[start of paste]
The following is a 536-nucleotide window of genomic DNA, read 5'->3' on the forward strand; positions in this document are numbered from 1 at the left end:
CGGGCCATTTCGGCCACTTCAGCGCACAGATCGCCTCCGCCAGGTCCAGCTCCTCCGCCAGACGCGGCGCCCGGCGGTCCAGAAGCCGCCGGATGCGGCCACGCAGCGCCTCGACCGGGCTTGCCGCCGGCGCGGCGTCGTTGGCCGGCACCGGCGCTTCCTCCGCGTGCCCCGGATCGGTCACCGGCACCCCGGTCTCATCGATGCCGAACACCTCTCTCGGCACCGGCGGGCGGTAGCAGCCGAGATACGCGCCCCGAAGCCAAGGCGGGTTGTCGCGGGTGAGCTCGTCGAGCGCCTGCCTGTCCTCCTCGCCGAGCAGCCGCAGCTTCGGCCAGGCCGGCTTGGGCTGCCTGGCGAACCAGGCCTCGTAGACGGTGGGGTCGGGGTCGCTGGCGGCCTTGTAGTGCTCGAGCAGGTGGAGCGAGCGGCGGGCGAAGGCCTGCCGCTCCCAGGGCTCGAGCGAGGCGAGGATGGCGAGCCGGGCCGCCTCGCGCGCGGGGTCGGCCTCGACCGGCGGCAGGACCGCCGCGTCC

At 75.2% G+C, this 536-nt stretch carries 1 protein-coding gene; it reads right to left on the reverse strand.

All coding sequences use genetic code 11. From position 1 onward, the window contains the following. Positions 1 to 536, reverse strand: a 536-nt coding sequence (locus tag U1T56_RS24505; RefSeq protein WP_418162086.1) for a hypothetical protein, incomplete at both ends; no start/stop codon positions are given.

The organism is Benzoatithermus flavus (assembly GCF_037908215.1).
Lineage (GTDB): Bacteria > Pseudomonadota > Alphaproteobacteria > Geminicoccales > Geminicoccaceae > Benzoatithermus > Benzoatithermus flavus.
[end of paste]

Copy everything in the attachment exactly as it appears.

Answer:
The following is a 536-nucleotide window of genomic DNA, read 5'->3' on the forward strand; positions in this document are numbered from 1 at the left end:
CGGGCCATTTCGGCCACTTCAGCGCACAGATCGCCTCCGCCAGGTCCAGCTCCTCCGCCAGACGCGGCGCCCGGCGGTCCAGAAGCCGCCGGATGCGGCCACGCAGCGCCTCGACCGGGCTTGCCGCCGGCGCGGCGTCGTTGGCCGGCACCGGCGCTTCCTCCGCGTGCCCCGGATCGGTCACCGGCACCCCGGTCTCATCGATGCCGAACACCTCTCTCGGCACCGGCGGGCGGTAGCAGCCGAGATACGCGCCCCGAAGCCAAGGCGGGTTGTCGCGGGTGAGCTCGTCGAGCGCCTGCCTGTCCTCCTCGCCGAGCAGCCGCAGCTTCGGCCAGGCCGGCTTGGGCTGCCTGGCGAACCAGGCCTCGTAGACGGTGGGGTCGGGGTCGCTGGCGGCCTTGTAGTGCTCGAGCAGGTGGAGCGAGCGGCGGGCGAAGGCCTGCCGCTCCCAGGGCTCGAGCGAGGCGAGGATGGCGAGCCGGGCCGCCTCGCGCGCGGGGTCGGCCTCGACCGGCGGCAGGACCGCCGCGTCC

At 75.2% G+C, this 536-nt stretch carries 1 protein-coding gene; it reads right to left on the reverse strand.

All coding sequences use genetic code 11. From position 1 onward, the window contains the following. Positions 1 to 536, reverse strand: a 536-nt coding sequence (locus tag U1T56_RS24505; RefSeq protein WP_418162086.1) for a hypothetical protein, incomplete at both ends; no start/stop codon positions are given.

The organism is Benzoatithermus flavus (assembly GCF_037908215.1).
Lineage (GTDB): Bacteria > Pseudomonadota > Alphaproteobacteria > Geminicoccales > Geminicoccaceae > Benzoatithermus > Benzoatithermus flavus.